It seems like November is the time of death. The leaves lose their color, the temperature drops, and skies become grey. I’ve had several relationships end in November, and I’ve known several people that died in that month. This seems especially true this year, as the TV goes on about the 50th anniversary of the deaths of John F. Kennedy, C. S. Lewis, and Aldous Huxley, and I find myself attending two memorial services in two days for members of my church family. Death seems to be hanging around.
But death isn’t crashing in. There isn’t stock and depression and weeping. It feels as natural as the tide going out. Death is just another season. There is nothing to fear or dread. It’s a part of life. For the Christian, it’s not the end. It’s a transition. The earthly world wanes into the spiritual. Life continues, free and space and time.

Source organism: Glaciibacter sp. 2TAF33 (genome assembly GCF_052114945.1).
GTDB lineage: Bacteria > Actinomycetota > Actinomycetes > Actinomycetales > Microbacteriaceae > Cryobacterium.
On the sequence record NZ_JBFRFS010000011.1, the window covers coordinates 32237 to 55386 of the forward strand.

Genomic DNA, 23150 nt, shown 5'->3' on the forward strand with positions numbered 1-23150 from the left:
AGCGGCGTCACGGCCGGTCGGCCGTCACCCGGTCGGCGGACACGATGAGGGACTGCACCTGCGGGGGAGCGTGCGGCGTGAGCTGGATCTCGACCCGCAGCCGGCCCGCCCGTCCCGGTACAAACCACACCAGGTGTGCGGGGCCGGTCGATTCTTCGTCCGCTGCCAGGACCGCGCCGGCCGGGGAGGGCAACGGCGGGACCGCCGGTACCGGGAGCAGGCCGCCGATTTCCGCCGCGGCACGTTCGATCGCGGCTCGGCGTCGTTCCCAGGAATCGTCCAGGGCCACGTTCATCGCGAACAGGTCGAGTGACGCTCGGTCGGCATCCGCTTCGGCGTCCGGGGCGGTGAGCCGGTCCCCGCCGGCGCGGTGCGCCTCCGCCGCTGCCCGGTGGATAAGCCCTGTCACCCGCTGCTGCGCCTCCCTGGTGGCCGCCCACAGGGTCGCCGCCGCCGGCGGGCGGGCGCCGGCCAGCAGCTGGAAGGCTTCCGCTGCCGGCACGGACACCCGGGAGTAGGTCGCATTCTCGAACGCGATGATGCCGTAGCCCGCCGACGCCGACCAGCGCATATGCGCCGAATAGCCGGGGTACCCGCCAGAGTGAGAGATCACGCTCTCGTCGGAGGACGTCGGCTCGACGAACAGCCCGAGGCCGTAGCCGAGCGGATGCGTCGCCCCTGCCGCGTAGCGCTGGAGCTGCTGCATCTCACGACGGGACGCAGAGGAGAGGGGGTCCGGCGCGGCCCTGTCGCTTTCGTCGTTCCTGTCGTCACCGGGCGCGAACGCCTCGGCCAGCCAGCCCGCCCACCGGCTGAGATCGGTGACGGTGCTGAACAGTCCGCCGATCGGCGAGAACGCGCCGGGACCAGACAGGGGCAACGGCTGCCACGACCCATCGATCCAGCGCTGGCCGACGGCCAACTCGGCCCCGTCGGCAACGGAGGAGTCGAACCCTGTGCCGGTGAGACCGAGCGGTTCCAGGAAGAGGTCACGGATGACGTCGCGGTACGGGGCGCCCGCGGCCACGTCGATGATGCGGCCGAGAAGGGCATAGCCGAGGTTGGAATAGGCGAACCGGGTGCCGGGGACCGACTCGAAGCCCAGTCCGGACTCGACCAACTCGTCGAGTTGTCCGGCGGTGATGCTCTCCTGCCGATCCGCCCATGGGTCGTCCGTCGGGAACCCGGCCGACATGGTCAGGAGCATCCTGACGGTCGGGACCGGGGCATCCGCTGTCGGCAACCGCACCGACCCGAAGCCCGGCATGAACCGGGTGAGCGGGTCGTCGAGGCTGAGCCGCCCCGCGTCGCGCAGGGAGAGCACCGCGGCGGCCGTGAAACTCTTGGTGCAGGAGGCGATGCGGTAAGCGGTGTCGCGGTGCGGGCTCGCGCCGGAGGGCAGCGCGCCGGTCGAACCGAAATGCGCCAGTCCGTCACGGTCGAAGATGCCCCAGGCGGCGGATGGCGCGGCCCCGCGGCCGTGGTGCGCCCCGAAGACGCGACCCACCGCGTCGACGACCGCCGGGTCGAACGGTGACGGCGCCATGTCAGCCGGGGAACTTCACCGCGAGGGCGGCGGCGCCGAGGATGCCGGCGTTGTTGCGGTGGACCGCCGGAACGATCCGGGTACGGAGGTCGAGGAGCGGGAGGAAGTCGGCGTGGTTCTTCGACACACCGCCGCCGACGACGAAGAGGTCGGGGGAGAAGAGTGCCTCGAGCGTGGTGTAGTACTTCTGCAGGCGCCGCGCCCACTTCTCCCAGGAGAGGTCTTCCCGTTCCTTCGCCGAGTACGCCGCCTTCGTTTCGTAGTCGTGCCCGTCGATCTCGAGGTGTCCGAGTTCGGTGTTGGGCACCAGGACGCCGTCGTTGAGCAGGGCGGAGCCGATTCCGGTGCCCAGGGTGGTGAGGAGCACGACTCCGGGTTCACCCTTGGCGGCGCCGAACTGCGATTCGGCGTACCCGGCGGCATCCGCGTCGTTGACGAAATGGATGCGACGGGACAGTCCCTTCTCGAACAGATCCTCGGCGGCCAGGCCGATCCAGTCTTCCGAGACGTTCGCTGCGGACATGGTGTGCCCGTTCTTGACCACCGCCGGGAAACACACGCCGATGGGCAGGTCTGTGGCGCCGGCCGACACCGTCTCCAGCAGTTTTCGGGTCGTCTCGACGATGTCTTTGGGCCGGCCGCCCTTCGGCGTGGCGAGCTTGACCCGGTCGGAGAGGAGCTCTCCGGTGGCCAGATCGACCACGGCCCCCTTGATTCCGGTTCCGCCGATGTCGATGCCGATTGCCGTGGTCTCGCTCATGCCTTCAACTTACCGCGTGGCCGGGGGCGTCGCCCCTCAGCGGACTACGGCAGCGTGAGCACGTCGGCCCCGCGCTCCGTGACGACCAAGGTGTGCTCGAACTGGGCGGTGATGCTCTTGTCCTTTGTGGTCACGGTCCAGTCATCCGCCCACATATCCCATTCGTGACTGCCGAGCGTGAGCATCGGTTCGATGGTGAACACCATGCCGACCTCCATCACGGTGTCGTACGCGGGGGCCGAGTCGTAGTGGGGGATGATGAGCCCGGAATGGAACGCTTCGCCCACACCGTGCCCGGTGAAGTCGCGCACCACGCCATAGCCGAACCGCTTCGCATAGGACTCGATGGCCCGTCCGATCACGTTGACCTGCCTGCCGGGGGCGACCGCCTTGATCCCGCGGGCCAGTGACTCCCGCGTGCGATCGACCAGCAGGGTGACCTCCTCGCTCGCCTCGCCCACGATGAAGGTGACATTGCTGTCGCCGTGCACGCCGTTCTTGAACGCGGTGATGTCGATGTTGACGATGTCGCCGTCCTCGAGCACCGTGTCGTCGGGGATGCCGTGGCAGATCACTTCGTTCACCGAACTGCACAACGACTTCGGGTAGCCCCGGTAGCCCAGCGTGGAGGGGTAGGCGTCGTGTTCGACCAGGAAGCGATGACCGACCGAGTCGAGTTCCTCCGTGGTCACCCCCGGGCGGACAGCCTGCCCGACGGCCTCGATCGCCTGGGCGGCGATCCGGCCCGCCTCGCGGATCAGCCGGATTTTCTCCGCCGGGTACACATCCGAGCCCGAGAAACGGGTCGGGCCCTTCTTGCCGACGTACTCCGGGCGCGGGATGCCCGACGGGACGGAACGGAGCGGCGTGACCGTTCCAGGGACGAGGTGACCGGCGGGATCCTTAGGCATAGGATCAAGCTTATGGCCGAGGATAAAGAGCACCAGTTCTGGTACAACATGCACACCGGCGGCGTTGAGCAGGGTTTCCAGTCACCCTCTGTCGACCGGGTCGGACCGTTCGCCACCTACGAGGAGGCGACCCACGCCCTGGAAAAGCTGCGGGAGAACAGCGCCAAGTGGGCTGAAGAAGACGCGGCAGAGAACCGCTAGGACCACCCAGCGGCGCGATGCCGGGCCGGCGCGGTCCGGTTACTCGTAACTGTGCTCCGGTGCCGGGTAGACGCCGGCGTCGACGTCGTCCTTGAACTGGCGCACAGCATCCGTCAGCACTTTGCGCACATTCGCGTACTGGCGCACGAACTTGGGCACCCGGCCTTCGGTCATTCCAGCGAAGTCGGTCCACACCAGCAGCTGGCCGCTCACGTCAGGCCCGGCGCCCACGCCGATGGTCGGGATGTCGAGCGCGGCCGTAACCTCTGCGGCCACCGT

I think I’m supposed to be sad, but I’m not. The memorial services are part mourning, part celebration, but mostly just remembrance. Wasn’t she amazing? Wasn’t he great? And remember that funny time when…? It’s sad the deceased are gone. We won’t interact with them the same way. There is discomfort and pain and uncertainty is learning to get by without that person in your life. But the season changes; the blow softens with time. The dead go on to the next life. The living go on living until their time comes. The cycle repeats over and over. It will be my time one day. And my parents’. And my friends’. Death is a season of living, and it’s quite hard to fear something so reliable.
Death is all around, but it has no power here. Its season is over for now, and life goes on.